Twitter and Social Media Leading Next Wave of News
13 March 2009
Twitter makes me feel like a kid again, and that being said, I feel it is only fair to analyze its importance to the business world through kid-like analogies. Remember when you would ask your friend if they knew what some word meant and the response would be, “Yeah, I do, but I just want to see what you think it means,” because they really have no idea? That is what I think of people who say they know what Twitter is without actually having used it.
Sure, go look it up on Wikipedia, but that is only the first step. Reading updates, hypothesizing what it is you really want to say with those 140 characters and figuring out how you make a tiny URL is just the start. I have yet to use the apps, but maybe my colleague, Chad, will have more to say about that.
Reporters are definitely using Twitter and character count limits make it easy to see what they really think is important. As an unedited filter, with ways to reach reporters before they have to run their stories by an editor, it can be a great relationship builder.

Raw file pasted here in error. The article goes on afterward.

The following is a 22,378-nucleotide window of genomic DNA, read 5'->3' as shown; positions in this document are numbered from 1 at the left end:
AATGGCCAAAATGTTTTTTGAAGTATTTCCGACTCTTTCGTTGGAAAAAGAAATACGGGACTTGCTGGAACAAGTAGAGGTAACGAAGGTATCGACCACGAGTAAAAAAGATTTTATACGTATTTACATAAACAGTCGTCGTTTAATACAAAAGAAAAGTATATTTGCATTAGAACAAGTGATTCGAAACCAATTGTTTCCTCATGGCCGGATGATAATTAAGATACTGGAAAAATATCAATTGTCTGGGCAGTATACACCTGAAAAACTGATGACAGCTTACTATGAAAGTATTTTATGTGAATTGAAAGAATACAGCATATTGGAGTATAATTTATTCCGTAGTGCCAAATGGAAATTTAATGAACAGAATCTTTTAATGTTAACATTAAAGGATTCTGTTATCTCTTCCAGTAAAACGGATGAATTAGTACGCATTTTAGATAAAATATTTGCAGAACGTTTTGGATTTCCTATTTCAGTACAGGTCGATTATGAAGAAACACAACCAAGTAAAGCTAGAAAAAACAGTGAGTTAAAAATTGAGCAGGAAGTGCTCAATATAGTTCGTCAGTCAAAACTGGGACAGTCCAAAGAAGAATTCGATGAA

A simple search of a company name or product can also be beneficial. News leaks and breaking news can reach Twitter before a Google alert gets close to hitting your inbox. This effect was documented after the plane crash in the Hudson River, when pictures and news of the crash showed up on Twitter immediately. While a press conference or event is occurring, or even just on a random day, a quick search can provide live feedback and valuable insight on what concerns need to be addressed by the company, not to mention a quick look at who is interested in the topic.
Twitter is just one element of a social media platform, but it is also a shining example of how viral/grassroots communication is becoming more powerful than ever. With increasingly struggling print publications and a growing Internet audience base, understanding tools such as Twitter and continuously using them to present innovative opportunities to spark business growth, will differentiate brands from their competitors… like having an older sibling tell you what words mean before all your friends figure it out.
Note: Author currently has 16 followers on Twitter and is by no means a Twitter expert (yet).